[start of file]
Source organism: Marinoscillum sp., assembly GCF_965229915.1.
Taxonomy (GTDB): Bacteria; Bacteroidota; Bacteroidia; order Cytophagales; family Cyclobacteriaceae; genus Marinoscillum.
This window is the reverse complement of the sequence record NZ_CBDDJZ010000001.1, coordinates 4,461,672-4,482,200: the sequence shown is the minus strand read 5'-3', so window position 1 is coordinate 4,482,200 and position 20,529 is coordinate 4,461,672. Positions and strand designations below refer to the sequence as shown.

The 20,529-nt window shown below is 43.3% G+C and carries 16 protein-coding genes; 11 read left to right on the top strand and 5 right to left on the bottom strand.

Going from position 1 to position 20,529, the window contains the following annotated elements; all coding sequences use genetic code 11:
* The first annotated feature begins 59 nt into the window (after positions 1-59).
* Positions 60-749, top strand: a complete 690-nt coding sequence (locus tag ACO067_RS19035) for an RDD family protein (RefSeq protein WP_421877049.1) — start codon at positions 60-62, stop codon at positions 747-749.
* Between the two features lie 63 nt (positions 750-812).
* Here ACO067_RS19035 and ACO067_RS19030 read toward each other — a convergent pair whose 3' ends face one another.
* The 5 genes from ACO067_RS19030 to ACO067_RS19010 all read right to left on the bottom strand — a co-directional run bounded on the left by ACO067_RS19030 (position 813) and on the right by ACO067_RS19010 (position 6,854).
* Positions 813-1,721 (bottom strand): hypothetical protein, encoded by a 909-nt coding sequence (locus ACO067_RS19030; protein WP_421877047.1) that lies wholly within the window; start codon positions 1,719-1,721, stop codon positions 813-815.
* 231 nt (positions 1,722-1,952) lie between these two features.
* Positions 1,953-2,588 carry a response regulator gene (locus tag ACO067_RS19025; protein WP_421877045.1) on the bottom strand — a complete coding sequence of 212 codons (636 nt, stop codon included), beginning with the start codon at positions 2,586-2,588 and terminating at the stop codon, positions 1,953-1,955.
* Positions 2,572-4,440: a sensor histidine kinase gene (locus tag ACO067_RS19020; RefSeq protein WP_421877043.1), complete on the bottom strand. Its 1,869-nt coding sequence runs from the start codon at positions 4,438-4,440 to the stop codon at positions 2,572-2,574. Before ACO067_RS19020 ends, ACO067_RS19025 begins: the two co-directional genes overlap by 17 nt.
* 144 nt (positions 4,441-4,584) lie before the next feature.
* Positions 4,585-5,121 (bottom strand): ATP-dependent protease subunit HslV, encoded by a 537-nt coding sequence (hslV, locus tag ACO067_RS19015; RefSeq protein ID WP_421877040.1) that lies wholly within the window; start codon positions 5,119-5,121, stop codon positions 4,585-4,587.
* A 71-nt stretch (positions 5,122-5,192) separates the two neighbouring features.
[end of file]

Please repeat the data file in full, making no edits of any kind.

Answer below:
Source organism: Marinoscillum sp., assembly GCF_965229915.1.
Taxonomy (GTDB): Bacteria; Bacteroidota; Bacteroidia; order Cytophagales; family Cyclobacteriaceae; genus Marinoscillum.
This window is the reverse complement of the sequence record NZ_CBDDJZ010000001.1, coordinates 4,461,672-4,482,200: the sequence shown is the minus strand read 5'-3', so window position 1 is coordinate 4,482,200 and position 20,529 is coordinate 4,461,672. Positions and strand designations below refer to the sequence as shown.

The 20,529-nt window shown below is 43.3% G+C and carries 16 protein-coding genes; 11 read left to right on the top strand and 5 right to left on the bottom strand.

Going from position 1 to position 20,529, the window contains the following annotated elements; all coding sequences use genetic code 11:
* The first annotated feature begins 59 nt into the window (after positions 1-59).
* Positions 60-749, top strand: a complete 690-nt coding sequence (locus tag ACO067_RS19035) for an RDD family protein (RefSeq protein WP_421877049.1) — start codon at positions 60-62, stop codon at positions 747-749.
* Between the two features lie 63 nt (positions 750-812).
* Here ACO067_RS19035 and ACO067_RS19030 read toward each other — a convergent pair whose 3' ends face one another.
* The 5 genes from ACO067_RS19030 to ACO067_RS19010 all read right to left on the bottom strand — a co-directional run bounded on the left by ACO067_RS19030 (position 813) and on the right by ACO067_RS19010 (position 6,854).
* Positions 813-1,721 (bottom strand): hypothetical protein, encoded by a 909-nt coding sequence (locus ACO067_RS19030; protein WP_421877047.1) that lies wholly within the window; start codon positions 1,719-1,721, stop codon positions 813-815.
* 231 nt (positions 1,722-1,952) lie between these two features.
* Positions 1,953-2,588 carry a response regulator gene (locus tag ACO067_RS19025; protein WP_421877045.1) on the bottom strand — a complete coding sequence of 212 codons (636 nt, stop codon included), beginning with the start codon at positions 2,586-2,588 and terminating at the stop codon, positions 1,953-1,955.
* Positions 2,572-4,440: a sensor histidine kinase gene (locus tag ACO067_RS19020; RefSeq protein WP_421877043.1), complete on the bottom strand. Its 1,869-nt coding sequence runs from the start codon at positions 4,438-4,440 to the stop codon at positions 2,572-2,574. Before ACO067_RS19020 ends, ACO067_RS19025 begins: the two co-directional genes overlap by 17 nt.
* 144 nt (positions 4,441-4,584) lie before the next feature.
* Positions 4,585-5,121 (bottom strand): ATP-dependent protease subunit HslV, encoded by a 537-nt coding sequence (hslV, locus tag ACO067_RS19015; RefSeq protein ID WP_421877040.1) that lies wholly within the window; start codon positions 5,119-5,121, stop codon positions 4,585-4,587.
* A 71-nt stretch (positions 5,122-5,192) separates the two neighbouring features.